Article

Prince Harry visits the Market

Categories: News and previews

How a Royal visit brought more cheer to Borough Market

Words: Clare Finney

From the defiant clang of the bell to the sunshine and familiar sounds and smells which filled the air after 10 days of silence, it would be difficult to top the atmosphere at Borough Market when it reopened yesterday. But if anything—or rather, if anyone could do it—it would be a visit from Prince Harry.

Arriving with little ceremony as a sign of solidarity and to spread the word that Borough Market is open for business once more, His Royal Highness brought “a real buzz back to the Market,” said Max of Alsop and Walker. Max and his colleague Enrique were one of a number of traders the Prince visited as he made his way round the stalls. Chatting to Arthur Alsop, the owner and founder of the Sussex cheese stall, he complimented him on his team’s dapper straw hats. “Where’s yours?” he asked Arthur jokingly, who confessed blushingly that he’d left it at the farm. All was easily resolved however by Arthur’s generously-sized samples of Mayfield and Lord London cheese.

The traders were characteristically generous: sausage from Cannon and Cannon, salami from Exquisite Deli, comte from Borough Cheese Company, tea from Ratan at East Teas, and a copy of Justin Gellatly’s recipe book, Bread Cake Doughnut Pudding. “You’re giving away the recipe for your legendary doughnuts?!” exclaimed Harry in mock horror as he accepted the book gratefully. “Rule number one: never reveal trade secrets,” he quipped as Justin chuckled happily. Yet the Prince, who bought doughnuts (salted caramel, vanilla cream and blackberry and apple, if you’re asking) from Bread Ahead was generous in his turn.

A community like this
He praised the traders: their strength, their support for one another, and the spirit of Borough Market. “I am envious of you, having a community like this, where everyone knows each other and helps each other,” he said to the team at Applebee’s restaurant, before thanking them and the staff at The Wheatsheaf pub for their bravery and initiative in ushering people into their cellars and basements. “The situation would have been much worse was it not for your efforts. Thank you.”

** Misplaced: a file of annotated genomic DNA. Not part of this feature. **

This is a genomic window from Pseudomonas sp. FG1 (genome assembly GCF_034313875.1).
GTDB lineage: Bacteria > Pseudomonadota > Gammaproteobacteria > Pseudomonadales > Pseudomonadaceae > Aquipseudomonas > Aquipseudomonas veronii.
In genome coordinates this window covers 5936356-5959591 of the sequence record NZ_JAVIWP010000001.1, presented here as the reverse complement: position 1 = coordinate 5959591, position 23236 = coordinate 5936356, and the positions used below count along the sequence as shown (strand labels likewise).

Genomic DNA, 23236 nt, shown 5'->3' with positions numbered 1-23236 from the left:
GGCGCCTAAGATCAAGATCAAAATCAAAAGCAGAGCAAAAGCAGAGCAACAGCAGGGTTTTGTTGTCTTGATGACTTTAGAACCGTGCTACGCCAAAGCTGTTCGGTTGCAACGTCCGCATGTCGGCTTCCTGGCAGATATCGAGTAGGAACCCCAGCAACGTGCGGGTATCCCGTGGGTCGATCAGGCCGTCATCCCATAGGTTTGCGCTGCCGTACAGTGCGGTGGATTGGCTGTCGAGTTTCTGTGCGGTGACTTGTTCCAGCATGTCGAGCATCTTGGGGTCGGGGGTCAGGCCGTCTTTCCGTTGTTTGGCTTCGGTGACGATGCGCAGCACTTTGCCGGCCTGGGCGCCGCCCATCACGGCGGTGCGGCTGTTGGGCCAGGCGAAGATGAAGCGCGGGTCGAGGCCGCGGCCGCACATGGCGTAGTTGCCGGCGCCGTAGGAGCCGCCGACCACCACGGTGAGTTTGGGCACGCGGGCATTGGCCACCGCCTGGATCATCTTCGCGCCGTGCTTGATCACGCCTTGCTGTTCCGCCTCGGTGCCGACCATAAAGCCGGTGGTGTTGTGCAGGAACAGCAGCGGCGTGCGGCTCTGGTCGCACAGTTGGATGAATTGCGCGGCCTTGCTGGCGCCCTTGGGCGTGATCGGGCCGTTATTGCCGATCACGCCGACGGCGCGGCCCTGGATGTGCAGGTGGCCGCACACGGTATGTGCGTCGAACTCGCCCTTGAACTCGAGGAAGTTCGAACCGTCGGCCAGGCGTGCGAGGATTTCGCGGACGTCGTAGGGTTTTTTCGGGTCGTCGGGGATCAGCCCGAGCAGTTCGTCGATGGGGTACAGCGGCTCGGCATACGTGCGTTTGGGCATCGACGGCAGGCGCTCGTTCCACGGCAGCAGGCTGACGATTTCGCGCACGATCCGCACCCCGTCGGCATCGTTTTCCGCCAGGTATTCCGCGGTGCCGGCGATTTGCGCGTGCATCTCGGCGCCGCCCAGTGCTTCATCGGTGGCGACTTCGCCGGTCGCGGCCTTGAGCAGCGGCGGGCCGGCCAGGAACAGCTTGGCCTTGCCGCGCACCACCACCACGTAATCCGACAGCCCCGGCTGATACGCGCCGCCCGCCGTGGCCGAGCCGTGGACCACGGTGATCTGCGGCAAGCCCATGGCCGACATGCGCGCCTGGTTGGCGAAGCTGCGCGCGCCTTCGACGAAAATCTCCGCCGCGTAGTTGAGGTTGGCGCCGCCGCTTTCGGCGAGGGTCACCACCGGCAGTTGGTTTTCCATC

“It’s back to business now,” Paul Wheeler of Paul Wheeler Fresh Supplies told the Prince simply, as he waved goodbye to the customer he’d just been serving, echoing powerfully the line from Suléy Muhidin’s poem yesterday: “They can sell to queens and never show outward applause.” Yet Paul was not totally immune to the royal stardust, asking him if he cared to serve some customers: Harry declined, grinned, and thanked him for all he did for the Market every day. “It’s time to help those people in West London now,” Paul told him somberly, referring to the horrendous tragedy in Kensington to which Harry and his brother have already donated. “A couple of us have been sending extra veg and clothes.”

He spoke to Ganga Garbuja, the member of Borough Market security on duty that night, and thanked him for his help in escorting victims to safety. Ganga replied that the Market was “a home from home” for him, and the traders his family. The Prince also thanked Clifford Brathwaite on the maintenance team, who has worked 13 days straight to restore the Market after Saturday’s events, and asked him what he gets from the traders in return for all the day-to-day work he does for them.

Down to earth
“He asked me if I went home with bags full of cheese and bread every night,” laughed Clifford afterward. “He was such a nice man, really down to earth and funny. Last time I saw him, I was working as a plumber in Kensington Palace and he was just a little boy, asking me what I was doing.”

Nice, down to earth, funny, supportive—these were the adjectives which Harry’s presence conjured up among the traders he met. Yet his visit brought something more important still: “The positive message that the Market is open,” says Max, “and that Londoners should come.”

“I love it here. I just want to come down with my mates,” the Prince exclaimed to the Borough Market team at the end of his tour. “I’d not been before, but now I know they’re giving out free samples of ham and cheese…” He smiled that familiar, cheeky smile, then said seriously, “some of my friends are restauranteurs and asking what they can do to help.”

“Just come to the Market,” replied Kate Howell, the Market’s director of development and communications. “Come again. We’d love to have you. Everyone is welcome.”

“I will, definitely,” he said. “But when I do”—he mimed pulling a baseball cap over his eyes, and grinned—”you probably won’t see me.” And with that, and a last farewell to the traders, it was time for him to leave—not quite on a white steed, but for all the good feelings he left behind him, he might as well have been.